The last twenty-three years of the first Bahá’í century may thus be regarded as the initial stage of the Formative Period of the Faith, an Age of Transition to be identified with the rise and establishment of the Administrative Order, upon which the institutions of the future Bahá’í World Commonwealth must needs be ultimately erected in the Golden Age that must witness the consummation of the Bahá’í Dispensation. The Charter which called into being, outlined the features and set in motion the processes of, this Administrative Order is none other than the Will and Testament of ‘Abdu’l‑Bahá, His greatest legacy to posterity, the brightest emanation of His mind and the mightiest instrument forged to insure the continuity of the three ages which constitute the component parts of His Father’s Dispensation.
The Covenant of Bahá’u’lláh had been instituted solely through the direct operation of His Will and purpose. The Will and Testament of ‘Abdu’l‑Bahá, on the other hand, may be regarded as the offspring resulting from that mystic intercourse between Him Who had generated the forces of a God-given Faith and the One Who had been made its sole Interpreter and was recognized as its perfect Exemplar. The creative energies unleashed by the Originator of the Law of God in this age gave birth, through their impact upon the mind of Him Who had been chosen as its unerring Expounder, to that Instrument, the vast implications of which the present generation, even after the lapse of twenty-three years, is still incapable of fully apprehending. This Instrument can, if we would correctly appraise it, no more be divorced from the One Who provided the motivating impulse for its creation than from Him Who directly conceived it. The purpose of the Author of the Bahá’í Revelation had, as already observed, been so thoroughly infused into the mind of ‘Abdu’l‑Bahá, and His Spirit had so profoundly impregnated His being, and their aims and motives been so completely blended, that to dissociate the doctrine laid down by the former from the supreme act associated with the mission of the latter would be tantamount to a repudiation of one of the most fundamental verities of the Faith.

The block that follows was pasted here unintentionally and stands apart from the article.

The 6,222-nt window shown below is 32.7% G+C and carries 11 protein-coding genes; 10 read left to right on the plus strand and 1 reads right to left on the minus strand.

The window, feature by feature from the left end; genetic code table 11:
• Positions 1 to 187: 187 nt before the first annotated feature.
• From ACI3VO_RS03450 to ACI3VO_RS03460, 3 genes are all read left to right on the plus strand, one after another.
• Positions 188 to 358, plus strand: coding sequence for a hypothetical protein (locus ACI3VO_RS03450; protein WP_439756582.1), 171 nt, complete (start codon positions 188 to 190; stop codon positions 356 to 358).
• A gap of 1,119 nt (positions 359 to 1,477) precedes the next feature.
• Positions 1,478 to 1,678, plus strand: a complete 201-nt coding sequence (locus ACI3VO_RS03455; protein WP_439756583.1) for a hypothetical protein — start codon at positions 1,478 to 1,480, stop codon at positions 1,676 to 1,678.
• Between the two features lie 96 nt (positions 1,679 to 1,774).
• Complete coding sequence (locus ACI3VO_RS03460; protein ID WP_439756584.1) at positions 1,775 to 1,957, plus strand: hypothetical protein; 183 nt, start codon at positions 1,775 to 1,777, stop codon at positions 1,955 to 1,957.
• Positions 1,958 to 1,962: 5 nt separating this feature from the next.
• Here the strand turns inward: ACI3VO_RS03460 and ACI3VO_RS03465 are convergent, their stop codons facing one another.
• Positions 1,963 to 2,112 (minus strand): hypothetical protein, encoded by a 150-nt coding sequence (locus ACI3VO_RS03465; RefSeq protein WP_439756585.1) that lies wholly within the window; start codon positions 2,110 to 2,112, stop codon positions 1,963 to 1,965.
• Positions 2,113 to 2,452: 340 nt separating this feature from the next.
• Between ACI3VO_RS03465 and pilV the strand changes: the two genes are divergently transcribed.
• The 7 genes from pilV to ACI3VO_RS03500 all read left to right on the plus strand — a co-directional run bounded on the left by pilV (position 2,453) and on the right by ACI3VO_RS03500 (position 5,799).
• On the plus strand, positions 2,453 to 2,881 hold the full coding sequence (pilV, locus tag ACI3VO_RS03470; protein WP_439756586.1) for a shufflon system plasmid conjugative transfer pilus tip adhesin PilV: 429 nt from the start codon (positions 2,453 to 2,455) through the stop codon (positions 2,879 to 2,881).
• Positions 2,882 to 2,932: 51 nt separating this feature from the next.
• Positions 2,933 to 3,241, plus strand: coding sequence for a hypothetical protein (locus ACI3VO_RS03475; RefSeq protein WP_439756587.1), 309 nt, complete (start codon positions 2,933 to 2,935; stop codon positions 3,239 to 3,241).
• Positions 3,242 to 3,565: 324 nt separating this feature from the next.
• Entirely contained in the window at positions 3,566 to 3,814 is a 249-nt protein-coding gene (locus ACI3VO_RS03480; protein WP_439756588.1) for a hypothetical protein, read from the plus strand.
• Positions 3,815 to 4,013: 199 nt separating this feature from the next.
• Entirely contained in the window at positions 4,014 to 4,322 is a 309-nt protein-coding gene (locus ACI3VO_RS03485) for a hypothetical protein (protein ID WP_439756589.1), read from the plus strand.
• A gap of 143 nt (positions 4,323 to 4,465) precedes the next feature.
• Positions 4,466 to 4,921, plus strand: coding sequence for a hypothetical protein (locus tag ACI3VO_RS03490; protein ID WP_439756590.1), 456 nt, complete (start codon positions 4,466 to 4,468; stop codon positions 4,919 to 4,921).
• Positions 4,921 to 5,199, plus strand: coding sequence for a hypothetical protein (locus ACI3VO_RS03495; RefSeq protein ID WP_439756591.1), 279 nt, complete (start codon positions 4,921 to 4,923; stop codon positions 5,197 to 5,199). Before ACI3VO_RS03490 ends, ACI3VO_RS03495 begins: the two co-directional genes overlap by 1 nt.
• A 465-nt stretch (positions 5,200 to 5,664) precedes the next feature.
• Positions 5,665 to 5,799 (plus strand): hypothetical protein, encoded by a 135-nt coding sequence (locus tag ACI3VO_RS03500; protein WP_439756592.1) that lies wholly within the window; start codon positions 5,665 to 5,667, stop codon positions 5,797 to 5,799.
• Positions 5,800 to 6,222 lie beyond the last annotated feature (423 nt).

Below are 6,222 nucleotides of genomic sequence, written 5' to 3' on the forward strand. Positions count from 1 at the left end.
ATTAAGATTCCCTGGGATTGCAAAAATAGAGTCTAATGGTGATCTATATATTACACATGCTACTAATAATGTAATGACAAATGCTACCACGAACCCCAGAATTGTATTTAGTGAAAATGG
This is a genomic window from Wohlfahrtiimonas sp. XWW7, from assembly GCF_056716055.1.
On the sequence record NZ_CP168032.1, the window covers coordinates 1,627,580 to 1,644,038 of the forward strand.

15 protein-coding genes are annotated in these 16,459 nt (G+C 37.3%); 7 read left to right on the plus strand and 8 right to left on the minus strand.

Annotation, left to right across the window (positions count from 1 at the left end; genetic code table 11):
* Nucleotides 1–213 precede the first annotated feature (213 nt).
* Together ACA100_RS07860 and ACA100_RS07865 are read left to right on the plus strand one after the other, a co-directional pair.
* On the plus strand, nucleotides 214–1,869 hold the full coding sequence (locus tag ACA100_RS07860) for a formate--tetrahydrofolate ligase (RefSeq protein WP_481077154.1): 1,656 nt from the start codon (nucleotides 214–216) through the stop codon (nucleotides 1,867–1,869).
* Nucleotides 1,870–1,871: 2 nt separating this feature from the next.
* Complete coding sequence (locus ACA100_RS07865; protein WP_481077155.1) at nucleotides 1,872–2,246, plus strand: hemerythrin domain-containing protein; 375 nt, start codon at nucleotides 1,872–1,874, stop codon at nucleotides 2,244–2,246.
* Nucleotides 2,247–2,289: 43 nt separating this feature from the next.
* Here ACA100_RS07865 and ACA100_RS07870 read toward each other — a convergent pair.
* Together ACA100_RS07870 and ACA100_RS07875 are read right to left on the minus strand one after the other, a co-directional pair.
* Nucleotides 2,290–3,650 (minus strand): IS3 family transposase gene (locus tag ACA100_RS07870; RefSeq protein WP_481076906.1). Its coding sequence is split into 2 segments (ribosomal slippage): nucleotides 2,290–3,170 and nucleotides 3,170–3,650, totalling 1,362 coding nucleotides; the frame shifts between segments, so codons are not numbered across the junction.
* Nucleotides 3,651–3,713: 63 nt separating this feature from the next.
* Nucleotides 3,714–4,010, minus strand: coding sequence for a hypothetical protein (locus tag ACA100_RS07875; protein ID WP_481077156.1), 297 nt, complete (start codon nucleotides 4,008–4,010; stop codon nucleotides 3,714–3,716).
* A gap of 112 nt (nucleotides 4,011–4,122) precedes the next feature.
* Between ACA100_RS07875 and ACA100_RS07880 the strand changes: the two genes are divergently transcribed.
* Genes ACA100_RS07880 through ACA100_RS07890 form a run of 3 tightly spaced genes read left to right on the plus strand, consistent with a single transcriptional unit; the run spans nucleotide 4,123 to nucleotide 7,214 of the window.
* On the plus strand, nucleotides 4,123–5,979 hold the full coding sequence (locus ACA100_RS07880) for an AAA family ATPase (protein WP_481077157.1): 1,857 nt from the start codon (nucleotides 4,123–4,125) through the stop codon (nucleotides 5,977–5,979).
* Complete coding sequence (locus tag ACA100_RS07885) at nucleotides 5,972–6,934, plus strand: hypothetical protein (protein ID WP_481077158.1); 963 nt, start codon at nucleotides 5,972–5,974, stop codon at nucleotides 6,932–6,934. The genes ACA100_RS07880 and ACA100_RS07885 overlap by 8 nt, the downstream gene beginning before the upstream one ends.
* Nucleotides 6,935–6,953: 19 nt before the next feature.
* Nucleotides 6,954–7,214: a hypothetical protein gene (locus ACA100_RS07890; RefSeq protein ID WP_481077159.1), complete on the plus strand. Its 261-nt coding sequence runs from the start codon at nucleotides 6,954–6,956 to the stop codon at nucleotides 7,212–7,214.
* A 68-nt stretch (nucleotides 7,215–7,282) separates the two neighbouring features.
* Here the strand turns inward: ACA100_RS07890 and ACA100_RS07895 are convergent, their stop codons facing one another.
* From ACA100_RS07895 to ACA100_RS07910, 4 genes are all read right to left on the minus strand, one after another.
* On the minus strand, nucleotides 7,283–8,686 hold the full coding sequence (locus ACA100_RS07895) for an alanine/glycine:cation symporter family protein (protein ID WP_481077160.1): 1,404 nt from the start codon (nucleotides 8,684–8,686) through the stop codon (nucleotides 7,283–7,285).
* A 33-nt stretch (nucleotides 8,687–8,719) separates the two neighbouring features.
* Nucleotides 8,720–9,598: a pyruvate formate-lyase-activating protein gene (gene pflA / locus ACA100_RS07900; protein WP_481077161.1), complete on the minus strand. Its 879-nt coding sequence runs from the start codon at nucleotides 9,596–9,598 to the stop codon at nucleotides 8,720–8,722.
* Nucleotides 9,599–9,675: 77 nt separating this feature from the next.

The Administrative Order which this historic Document has established, it should be noted, is, by virtue of its origin and character, unique in the annals of the world’s religious systems. No Prophet before Bahá’u’lláh, it can be confidently asserted, not even Muḥammad Whose Book clearly lays down the laws and ordinances of the Islamic Dispensation, has established, authoritatively and in writing, anything comparable to the Administrative Order which the authorized Interpreter of Bahá’u’lláh’s teachings has instituted, an Order which, by virtue of the administrative principles which its Author has formulated, the institutions He has established, and the right of interpretation with which He has invested its Guardian, must and will, in a manner unparalleled in any previous religion, safeguard from schism the Faith from which it has sprung. Nor is the principle governing its operation similar to that which underlies any system, whether theocratic or otherwise, which the minds of men have devised for the government of human institutions. Neither in theory nor in practice can the Administrative Order of the Faith of Bahá’u’lláh be said to conform to any type of democratic government, to any system of autocracy, to any purely aristocratic order, or to any of the various theocracies, whether Jewish, Christian or Islamic which mankind has witnessed in the past. It incorporates within its structure certain elements which are to be found in each of the three recognized forms of secular government, is devoid of the defects which each of them inherently possesses, and blends the salutary truths which each undoubtedly contains without vitiating in any way the integrity of the Divine verities on which it is essentially founded. The hereditary authority which the Guardian of the Administrative Order is called upon to exercise, and the right of the interpretation of the Holy Writ solely conferred upon him; the powers and prerogatives of the Universal House of Justice, possessing the exclusive right to legislate on matters not explicitly revealed in the Most Holy Book; the ordinance exempting its members from any responsibility to those whom they represent, and from the obligation to conform to their views, convictions or sentiments; the specific provisions requiring the free and democratic election by the mass of the faithful of the Body that constitutes the sole legislative organ in the world-wide Bahá’í community—these are among the features which combine to set apart the Order identified with the Revelation of Bahá’u’lláh from any of the existing systems of human government.